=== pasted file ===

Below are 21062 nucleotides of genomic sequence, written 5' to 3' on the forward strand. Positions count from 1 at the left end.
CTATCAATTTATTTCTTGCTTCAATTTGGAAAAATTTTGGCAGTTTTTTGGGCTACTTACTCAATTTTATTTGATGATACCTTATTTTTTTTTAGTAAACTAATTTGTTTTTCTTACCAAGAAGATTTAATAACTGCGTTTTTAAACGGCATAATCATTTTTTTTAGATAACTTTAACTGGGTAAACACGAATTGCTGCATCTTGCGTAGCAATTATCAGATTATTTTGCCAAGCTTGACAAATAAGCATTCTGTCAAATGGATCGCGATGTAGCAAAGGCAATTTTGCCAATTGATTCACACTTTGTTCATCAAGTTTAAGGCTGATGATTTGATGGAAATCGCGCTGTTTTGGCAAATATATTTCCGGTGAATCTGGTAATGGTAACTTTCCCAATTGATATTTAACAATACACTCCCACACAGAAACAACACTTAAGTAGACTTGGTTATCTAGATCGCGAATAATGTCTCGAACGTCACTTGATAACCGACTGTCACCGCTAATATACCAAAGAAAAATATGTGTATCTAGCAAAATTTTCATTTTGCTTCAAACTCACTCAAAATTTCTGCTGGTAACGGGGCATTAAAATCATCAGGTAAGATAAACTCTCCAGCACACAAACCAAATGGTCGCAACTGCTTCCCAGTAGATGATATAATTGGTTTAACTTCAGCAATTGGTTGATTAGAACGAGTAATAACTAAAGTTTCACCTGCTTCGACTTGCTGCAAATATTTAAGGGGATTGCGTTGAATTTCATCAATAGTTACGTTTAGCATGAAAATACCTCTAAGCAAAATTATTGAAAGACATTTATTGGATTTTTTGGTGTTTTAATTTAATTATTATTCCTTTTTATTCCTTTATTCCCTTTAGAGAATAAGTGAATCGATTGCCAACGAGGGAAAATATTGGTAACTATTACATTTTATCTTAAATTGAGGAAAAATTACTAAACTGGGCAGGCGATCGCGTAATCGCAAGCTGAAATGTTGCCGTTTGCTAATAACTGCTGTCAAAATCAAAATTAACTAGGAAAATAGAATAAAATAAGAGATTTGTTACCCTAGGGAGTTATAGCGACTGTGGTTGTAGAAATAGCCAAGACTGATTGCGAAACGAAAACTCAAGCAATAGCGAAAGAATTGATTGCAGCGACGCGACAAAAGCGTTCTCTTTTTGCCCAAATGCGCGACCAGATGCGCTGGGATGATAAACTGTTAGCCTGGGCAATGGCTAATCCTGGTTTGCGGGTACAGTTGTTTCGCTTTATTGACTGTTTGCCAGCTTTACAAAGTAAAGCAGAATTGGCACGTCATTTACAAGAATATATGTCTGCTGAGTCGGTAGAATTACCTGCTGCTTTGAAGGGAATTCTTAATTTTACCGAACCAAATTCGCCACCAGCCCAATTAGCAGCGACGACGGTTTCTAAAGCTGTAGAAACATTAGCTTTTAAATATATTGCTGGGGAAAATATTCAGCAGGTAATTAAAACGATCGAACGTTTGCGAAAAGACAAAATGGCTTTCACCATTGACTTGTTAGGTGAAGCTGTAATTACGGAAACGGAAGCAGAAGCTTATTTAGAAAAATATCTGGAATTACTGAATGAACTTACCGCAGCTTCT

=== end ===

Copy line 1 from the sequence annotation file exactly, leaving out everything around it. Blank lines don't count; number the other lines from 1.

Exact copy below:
Below are 21062 nucleotides of genomic sequence, written 5' to 3' on the forward strand. Positions count from 1 at the left end.